Aishat Sadiq’s ’19 (left) project added mental health education and referral services to existing immigration and refugee support work in New York’s immigrant communities. The project objectives was to host workshops for parents; raised awareness and educated through lectures, group discussions and reflection; provided access to free or reduced-price methods and services with local providers; and strengthened relationships between parents and their children through reducing parental stress and educating on effective methods of communication. To help facilitate the project, which ran in New York from July 15 - August 31, Sadiq partnered with Immigrant Families Together, an organization founded in New York with the mission of reuniting immigrant families. Read More→



Here are some past recipients of the Davis and Earlham Peace Projects:

  • 2018 Davis Prize recipients Gyeongeun Lee '20 and Hyeonji Kim '21 undertook a project working with young adult North Korean refugees in South Korea. They identified a need for cultural exposure and integration and designed and implemented a series of workshops, outings, reflections, and discussions though a local university on issues of belonging. Read More →
  • 2018 EC Prize recipients Megan Bennet ’20 and Anmol Lamichane ’18 developed a project called “Building Global Female STEM communities in Indiana and Nepal” to address some of the reasons why young girls and women are poorly represented in Science, Technology, Engineering, and Mathematics (STEM) fields/classes in Richmond, IN and Nepal. Read More →
  • 2017 Davis Prize recipient, Peniel Ibe '17 carried out her project "Young Mothers 4 Peace" in Monrovia Liberia, focusing on income generating skills development with a local partner. 
  • 2017 EC Prize recipient, Daniel Kibet '19 project builds a sanitary facility at a primary school in Kapng'etik village in rural western Kenya to promote peaceful coexistence between community members and the local school. He received a glowing letter updating him, and us, about the results of the project on the community this year!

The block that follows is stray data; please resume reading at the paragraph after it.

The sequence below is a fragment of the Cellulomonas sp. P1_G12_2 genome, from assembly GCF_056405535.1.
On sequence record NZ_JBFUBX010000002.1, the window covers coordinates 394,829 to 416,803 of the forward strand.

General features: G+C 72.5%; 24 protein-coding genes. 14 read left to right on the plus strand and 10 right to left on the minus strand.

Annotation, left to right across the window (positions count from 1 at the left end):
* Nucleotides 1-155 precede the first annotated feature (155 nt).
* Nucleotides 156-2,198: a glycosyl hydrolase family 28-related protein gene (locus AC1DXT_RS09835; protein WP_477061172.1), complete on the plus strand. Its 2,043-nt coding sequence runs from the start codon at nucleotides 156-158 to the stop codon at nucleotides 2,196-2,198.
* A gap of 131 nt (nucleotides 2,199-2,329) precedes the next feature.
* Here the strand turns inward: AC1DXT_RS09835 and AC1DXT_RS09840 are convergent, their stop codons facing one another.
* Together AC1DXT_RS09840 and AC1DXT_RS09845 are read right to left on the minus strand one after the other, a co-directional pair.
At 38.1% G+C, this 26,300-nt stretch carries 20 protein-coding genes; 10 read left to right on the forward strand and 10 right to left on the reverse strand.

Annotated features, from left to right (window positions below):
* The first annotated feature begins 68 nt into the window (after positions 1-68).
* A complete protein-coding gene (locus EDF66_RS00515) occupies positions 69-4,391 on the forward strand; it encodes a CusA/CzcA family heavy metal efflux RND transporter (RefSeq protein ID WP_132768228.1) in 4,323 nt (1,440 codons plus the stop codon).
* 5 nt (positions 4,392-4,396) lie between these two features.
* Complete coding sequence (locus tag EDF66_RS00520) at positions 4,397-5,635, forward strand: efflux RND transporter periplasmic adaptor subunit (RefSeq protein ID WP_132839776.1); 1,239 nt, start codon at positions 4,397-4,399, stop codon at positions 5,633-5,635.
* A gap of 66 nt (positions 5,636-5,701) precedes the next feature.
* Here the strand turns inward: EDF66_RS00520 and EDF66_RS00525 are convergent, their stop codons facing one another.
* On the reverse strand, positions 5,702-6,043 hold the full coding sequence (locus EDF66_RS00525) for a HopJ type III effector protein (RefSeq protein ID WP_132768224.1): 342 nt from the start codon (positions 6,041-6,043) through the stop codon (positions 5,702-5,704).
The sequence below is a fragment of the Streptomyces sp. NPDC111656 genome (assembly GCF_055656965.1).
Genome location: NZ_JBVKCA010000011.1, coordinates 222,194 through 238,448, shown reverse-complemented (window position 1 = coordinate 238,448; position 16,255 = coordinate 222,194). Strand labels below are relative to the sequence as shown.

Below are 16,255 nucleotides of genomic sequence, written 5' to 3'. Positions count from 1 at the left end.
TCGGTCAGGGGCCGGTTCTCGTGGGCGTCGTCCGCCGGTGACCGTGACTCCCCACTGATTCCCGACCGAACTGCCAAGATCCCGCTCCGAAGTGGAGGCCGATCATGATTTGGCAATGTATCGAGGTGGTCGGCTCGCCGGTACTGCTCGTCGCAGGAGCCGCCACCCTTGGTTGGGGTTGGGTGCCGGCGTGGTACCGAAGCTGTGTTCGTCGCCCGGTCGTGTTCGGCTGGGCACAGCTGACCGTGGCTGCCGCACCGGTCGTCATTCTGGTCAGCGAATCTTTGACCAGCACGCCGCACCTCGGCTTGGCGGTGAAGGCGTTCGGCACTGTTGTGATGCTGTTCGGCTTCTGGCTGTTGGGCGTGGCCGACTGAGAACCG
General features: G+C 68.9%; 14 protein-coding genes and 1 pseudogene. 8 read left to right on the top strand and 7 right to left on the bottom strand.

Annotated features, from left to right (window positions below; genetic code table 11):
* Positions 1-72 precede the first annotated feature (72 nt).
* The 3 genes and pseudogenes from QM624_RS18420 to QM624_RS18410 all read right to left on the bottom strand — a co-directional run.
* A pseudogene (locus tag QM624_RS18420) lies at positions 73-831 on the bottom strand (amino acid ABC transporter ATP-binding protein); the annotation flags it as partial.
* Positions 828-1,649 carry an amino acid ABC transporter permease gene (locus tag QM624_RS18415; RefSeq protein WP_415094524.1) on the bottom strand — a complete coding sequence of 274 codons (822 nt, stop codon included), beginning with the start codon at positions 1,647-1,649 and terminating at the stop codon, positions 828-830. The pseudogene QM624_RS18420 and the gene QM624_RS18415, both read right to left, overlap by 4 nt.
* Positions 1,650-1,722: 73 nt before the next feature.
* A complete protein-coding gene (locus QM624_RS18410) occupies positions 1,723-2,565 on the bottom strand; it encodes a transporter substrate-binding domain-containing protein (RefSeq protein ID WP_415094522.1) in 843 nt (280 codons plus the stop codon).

• 2016 Davis Prize recipient, Sonia Kabra '16 developed a project, "Sisterhood Peace Project," to address gender inequality in Science, Technology, Engineering, and Math (STEM) education through grassroot initiative in Jalgaon, India. Read More →
  • 2016 EC Prize recipients, Ananda Mishra '18 and Maniz Shrestha's '19 project entitled, "Wireless Education and Women's Empowerment for Rebuilding Bhimtar" aimed to establish a Ceter for E-Learning (CEL) with computers, books, and an E-Library system at a local secondary school in Bhimtar, Nepal. Read More →

Any current Earlham student is eligible to apply for the Davis or Earlham Peace Projects. The application process begins in the Fall Semester of the academic year, with results given in mid Spring Semester. The selection committee may choose to 1 or 2 projects to award. Students will complete their projects during the summer months.

If you are interested in applying or want to learn more about the Davis and Earlham Peace Projects, please contact Jonathan Diskin, or Ahmed Khanani,

For more general background on Davis Projects for Peace, including a FAQ and examples of projects from prior years, see


Spring Lobby Weekend

Given that policy is one important domain of social justice engagement, we fund and participate in the “Spring Lobby Weekend” in Washington D.C.  for hands on contact with the legislative process. The weekend is organized by the Friends Committee on National Legislation (FCNL) and exposes students to a key policy issues of the day and advocacy experience to affect the legislative process.

  Hero -law -social -justice

Social Justice in the Curriculum


Community Engagement

ESG Day Of Service 2015 2

Earlham develops leaders who are engaged both locally and globally. We connect students with service opportunities in Richmond and around the globe so you can bring your passions and skills to our communities’ most pressing problems. Whether you’re a first-year seeking to volunteer or a senior looking into post-bac service programs such as the Peace Corps, the Center for Social Justice can help you develop the knowledge and skills you need to address a variety of community issues.

Earlham College, an independent, residential college, aspires to provide the highest-quality undergraduate education in the liberal arts and sciences, shaped by the distinctive perspectives of the Religious Society of Friends (Quakers).

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Earlham admits students of any race, color, national and ethnic origin, age, gender and sexual orientation to all the rights, privileges, programs, and activities generally accorded or made available to students at the school. It does not discriminate on the basis of race, color, national and ethnic origin, age, gender and sexual orientation in administration of its educational policies, admissions policies, scholarship and loan programs, and athletic and other school-administered programs.